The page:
GDPR compliance readiness

Not Everyone Is Ready for GDPR

While current regulations don’t match the GDPR’s fines, companies have suffered hundreds of millions as a result to regulatory inquiries and enforcement action, class action litigation, forensics, and other related breach costs. In May, the stakes rise, when the General Data Protection Regulation (GDPR) will start holding companies accountable for such breaches. And the consequences of the loss of customer information could be devastating.

As of December 20, 2017, the Identify Theft Resource Center reported 1,293 personal data breaches with more than 174 million records exposed since the beginning of that year—an increase of 21% compared with the same time period in 2016. If those 1,293 data breaches occurred AFTER May of this year, many of the companies affected could face GDPR sanctions.

The new regulations are complicated, but failure with to comply with GDPR can be very costly, with companies seeing fines of up to $26 million (€20 million), or 4% of total annual global revenue, whichever ls higher.  Nevertheless, surveys have found that most businesses with EU customers—as well as the majority of businesses in the EU/UK—are not ready.

Compliance with the new regulations starts with determining if your business is in the mix. Simply put, any company that has customers in the EU—or even markets to EU residents–  is likely affected, and any company located in the EU that processes data from outside the EU is affected. GDPR was created to better protect Personal Data. So, if your company stores information on customers that can somehow be connected to a name to determine who that person is, then the GDPR may apply assuming such data pertains to covered individuals or processing activities in the EEA. This information could be age, birthday, sex, address, phone number, IP address, sexual orientation, political orientation or political opinions, union or trade memberships, religious or philosophical beliefs, racial or ethnic origin, genetic or biometric data, personal information of a child under the age of 16. Basically, if you collect or process information on your customers, the safest bet is to comply with GDPR in order to avoid future fines, rather than hoping against a breach waiting to see if you are compliant.

The first step toward compliance is assigning a Data Protection Officer (DPO). A company will be required to have a DPO if it processes large amounts of personal and sensitive data or performs systematic monitoring of individuals covered by GDPR. This person must be available and involved in any events where there is a possibility of a loss of GDPR-covered data. The DPO will be the point person for any GDPR issue with the affected persons and the Supervisory Authority (SA). Obviously, because the DPO will oversee proving your company’s compliance with GDPR, this individual needs to know the regulations and your security protocols inside and out, backward and forward. If your company is not required to have a DPO, you should still have designated someone who you will call if the SA opens an investigation.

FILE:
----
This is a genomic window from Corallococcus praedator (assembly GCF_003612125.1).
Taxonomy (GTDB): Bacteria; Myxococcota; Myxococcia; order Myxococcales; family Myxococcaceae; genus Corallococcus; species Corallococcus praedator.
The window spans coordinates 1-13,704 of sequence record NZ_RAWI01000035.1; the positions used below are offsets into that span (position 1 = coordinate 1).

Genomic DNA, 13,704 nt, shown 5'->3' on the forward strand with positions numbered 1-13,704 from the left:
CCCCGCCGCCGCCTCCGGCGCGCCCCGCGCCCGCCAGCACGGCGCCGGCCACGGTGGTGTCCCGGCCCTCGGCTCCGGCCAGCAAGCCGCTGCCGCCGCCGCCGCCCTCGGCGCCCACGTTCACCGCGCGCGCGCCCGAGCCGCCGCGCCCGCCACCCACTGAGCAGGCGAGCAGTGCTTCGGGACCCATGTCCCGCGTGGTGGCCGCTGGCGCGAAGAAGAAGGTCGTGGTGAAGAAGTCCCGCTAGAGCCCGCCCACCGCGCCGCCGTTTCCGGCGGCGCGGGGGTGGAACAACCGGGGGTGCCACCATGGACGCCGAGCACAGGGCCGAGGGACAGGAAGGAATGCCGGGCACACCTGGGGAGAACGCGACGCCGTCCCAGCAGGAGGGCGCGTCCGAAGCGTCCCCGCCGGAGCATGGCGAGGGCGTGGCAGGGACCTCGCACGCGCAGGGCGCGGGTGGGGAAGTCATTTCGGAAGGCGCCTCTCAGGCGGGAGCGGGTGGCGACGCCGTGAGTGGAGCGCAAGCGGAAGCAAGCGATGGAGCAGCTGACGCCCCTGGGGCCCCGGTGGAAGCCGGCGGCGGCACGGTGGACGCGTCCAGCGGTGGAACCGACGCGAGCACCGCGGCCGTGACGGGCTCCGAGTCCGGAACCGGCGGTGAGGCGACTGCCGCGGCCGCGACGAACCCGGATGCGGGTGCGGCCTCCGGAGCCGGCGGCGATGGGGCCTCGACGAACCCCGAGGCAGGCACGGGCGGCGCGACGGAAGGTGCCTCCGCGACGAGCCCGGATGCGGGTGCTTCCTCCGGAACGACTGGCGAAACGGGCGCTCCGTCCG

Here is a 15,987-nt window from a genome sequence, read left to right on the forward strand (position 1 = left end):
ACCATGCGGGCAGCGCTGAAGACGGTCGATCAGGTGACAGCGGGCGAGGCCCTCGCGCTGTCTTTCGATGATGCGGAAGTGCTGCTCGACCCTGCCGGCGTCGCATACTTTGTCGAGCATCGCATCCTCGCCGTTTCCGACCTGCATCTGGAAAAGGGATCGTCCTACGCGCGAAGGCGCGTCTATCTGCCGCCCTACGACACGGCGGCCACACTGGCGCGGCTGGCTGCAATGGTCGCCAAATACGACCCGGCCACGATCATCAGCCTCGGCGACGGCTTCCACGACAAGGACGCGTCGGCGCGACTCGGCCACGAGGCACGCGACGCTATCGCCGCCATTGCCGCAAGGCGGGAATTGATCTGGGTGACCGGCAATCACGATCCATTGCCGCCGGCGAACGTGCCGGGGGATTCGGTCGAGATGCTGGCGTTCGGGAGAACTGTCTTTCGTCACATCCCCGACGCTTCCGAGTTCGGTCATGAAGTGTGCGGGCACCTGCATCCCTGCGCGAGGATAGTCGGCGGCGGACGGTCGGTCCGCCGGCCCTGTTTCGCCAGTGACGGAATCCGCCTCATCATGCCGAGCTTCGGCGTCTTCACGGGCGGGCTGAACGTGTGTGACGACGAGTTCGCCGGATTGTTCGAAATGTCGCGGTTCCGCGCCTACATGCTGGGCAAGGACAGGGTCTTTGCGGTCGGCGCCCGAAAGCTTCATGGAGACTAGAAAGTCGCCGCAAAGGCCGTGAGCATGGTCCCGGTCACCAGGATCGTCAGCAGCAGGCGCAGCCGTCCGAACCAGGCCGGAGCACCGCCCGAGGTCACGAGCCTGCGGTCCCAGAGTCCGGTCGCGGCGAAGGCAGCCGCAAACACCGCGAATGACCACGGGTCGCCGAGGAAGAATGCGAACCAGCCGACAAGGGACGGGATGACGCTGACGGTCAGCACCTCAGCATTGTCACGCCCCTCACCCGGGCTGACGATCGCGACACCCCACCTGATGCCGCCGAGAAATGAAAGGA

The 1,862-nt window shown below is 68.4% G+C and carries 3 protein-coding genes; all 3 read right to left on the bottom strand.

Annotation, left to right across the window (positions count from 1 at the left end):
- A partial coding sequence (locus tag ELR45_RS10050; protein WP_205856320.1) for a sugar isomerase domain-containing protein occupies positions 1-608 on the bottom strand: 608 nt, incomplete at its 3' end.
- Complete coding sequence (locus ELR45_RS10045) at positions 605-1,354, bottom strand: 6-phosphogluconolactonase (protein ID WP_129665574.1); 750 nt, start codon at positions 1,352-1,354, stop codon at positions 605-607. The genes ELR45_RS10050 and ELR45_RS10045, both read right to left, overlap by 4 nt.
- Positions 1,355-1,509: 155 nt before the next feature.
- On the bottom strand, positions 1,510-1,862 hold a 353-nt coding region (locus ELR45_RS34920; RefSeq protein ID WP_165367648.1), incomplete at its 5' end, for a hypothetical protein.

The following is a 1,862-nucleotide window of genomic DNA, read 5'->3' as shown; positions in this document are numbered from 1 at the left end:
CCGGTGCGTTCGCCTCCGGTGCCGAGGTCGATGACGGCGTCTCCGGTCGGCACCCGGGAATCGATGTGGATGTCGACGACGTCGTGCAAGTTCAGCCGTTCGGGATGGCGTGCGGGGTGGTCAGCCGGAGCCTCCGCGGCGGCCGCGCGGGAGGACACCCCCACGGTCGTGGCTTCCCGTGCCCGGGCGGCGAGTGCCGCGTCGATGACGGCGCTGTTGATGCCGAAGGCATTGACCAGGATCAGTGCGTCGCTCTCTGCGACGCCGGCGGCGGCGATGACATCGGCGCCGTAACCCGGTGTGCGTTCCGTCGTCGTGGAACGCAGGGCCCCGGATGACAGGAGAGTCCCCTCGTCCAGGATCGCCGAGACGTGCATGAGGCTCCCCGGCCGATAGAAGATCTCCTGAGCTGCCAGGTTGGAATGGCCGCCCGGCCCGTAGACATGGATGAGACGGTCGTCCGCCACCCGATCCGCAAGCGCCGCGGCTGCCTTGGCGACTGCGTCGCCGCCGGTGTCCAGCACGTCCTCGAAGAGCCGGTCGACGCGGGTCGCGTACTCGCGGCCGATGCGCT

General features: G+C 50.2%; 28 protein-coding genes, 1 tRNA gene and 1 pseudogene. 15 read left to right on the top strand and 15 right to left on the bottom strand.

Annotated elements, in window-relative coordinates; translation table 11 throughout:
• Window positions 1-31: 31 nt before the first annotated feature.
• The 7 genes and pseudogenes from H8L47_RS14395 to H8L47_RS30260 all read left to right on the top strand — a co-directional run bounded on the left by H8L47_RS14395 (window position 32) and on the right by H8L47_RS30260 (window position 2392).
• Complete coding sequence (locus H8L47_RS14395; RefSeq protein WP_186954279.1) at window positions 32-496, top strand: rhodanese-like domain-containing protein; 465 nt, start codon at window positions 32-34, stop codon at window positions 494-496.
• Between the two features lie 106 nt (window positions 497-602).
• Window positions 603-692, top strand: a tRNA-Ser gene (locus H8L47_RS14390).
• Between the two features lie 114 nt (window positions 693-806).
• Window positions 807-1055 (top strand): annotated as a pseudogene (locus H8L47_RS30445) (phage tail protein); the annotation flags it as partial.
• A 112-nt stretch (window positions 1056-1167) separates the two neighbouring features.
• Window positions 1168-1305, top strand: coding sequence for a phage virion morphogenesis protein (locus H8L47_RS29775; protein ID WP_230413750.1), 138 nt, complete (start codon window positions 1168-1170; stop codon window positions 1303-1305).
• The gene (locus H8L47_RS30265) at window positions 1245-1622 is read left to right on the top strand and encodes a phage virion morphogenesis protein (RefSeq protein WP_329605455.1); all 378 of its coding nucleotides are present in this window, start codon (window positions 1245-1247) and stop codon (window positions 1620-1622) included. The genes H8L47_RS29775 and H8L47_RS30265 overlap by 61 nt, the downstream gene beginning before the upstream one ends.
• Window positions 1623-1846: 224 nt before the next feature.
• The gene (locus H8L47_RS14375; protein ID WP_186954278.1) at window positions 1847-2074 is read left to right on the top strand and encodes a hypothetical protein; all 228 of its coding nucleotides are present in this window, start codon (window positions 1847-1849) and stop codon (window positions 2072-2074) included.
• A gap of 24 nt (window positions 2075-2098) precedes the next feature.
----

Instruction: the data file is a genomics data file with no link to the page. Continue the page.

Of course, you cannot stop there. All personal data and related processing need to be evaluated to determine if your business is legally allowed to receive, store, or process the data. Any unlawful possession of data covered under GDPR will be viewed as a serious violation.. Companies will also now be required to complete Data Protection Assessments and Privacy Impact Assessments. As a part of doing business, you will now be expected to assess your levels of data protection and acknowledge or remediate what is needed in order to become GDPR-compliant. You will also be expected to increase visibility into what the level of impact will be for data subjects, as well as your company, should there be some privacy issue.

There are many other components of GDPR that companies should familiarize themselves with and comply to if required. The best source of information on the regulation requirements can be viewed here.

Once GDPR takes effect, if your company experiences a breach or is contacted by a GDPR investigator, the best course of action is to show an attitude of compliance by offering complete support for the investigation. Then, contact your legal team. It is important to remember that complying with GDPR is not easy. It takes time to update security systems and processes to meet the standard required by the new regulations. It can also be costly, but the protection of data should never be taken in any other way other than extreme seriousness. The cost of compliance will often be less than the cost of sanctions.